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Calpine Rating Surprise Throws Investors For A Loop

High-yield investors are asking questions in the wake of a Standard & Poor's rating on the recent Calpine Generating Co. bond offering, which came in lower than expected.

High-yield investors are asking questions in the wake of a Standard & Poor's rating on the recent Calpine Generating Co. bond offering, which came in lower than expected. The rating agency last week assigned a triple-C plus rating to part of Calpine's recent $2.4 billion multi-tranche offering, a notch below the single-B minus level investors say Morgan Stanley intimated during the pre-sale process. The fixed-rate, 11.5% notes dropped at least seven points last week, partly because the rating on the floating-rate, third-lien notes turned out to be different from the level at which they were marketed.

Peter Rigby, director of utilities, energy and project finance at S&P, says it never issues implied ratings and any implication to investors came from either Morgan Stanley or Calpine. "They priced a deal and sold it before the rating came out," he says. "Based on the number of phone calls I've received, yes, people were surprised."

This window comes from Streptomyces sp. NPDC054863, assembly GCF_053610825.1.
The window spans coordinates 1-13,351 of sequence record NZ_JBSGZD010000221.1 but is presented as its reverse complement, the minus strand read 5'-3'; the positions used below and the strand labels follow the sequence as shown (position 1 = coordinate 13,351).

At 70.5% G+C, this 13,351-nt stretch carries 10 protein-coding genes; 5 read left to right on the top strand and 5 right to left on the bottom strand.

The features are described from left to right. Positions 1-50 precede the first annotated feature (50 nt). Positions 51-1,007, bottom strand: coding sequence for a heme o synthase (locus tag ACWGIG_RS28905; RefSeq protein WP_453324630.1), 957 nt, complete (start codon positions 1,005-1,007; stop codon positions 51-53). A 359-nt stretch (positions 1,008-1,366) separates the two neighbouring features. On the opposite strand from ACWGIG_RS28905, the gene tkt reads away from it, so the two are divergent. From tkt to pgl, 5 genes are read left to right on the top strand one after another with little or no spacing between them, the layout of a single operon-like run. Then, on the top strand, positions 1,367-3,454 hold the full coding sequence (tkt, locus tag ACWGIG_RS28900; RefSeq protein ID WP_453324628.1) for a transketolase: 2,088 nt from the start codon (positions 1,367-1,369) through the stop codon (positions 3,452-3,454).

Despite concerns that it did not place all of the bonds and was forced to retain a portion of them, Mark Lake, spokesman for Morgan Stanley, says the deal had more than 200 investors. He declined to comment on the S&P rating. Treasury officials at Calpine in San Jose, Calif., did not return calls by press time.

One portfolio manager, who did not participate in the deal, says the final rating caught him by surprise and notes that most investors thought the rating was lined up before the deal was priced. Investors agree that while credit ratings shown during the marketing process are only tentative, final levels rarely vary and buyers say they make decisions in part based on the expected ratings.

Kim Noland, analyst at GimmeCredit, notes that the revised rating pressured accounts that had to unload the bonds because at triple-C the securities are of a predominantly speculative nature and are considered much riskier.

The ratings confusion is the latest blemish on this financing. Deutsche Bank initially had the mandate but pulled a planned $2.3 billion sale earlier this year after it could not find buyers at attractive levels. Morgan Stanley later picked up the mandate.

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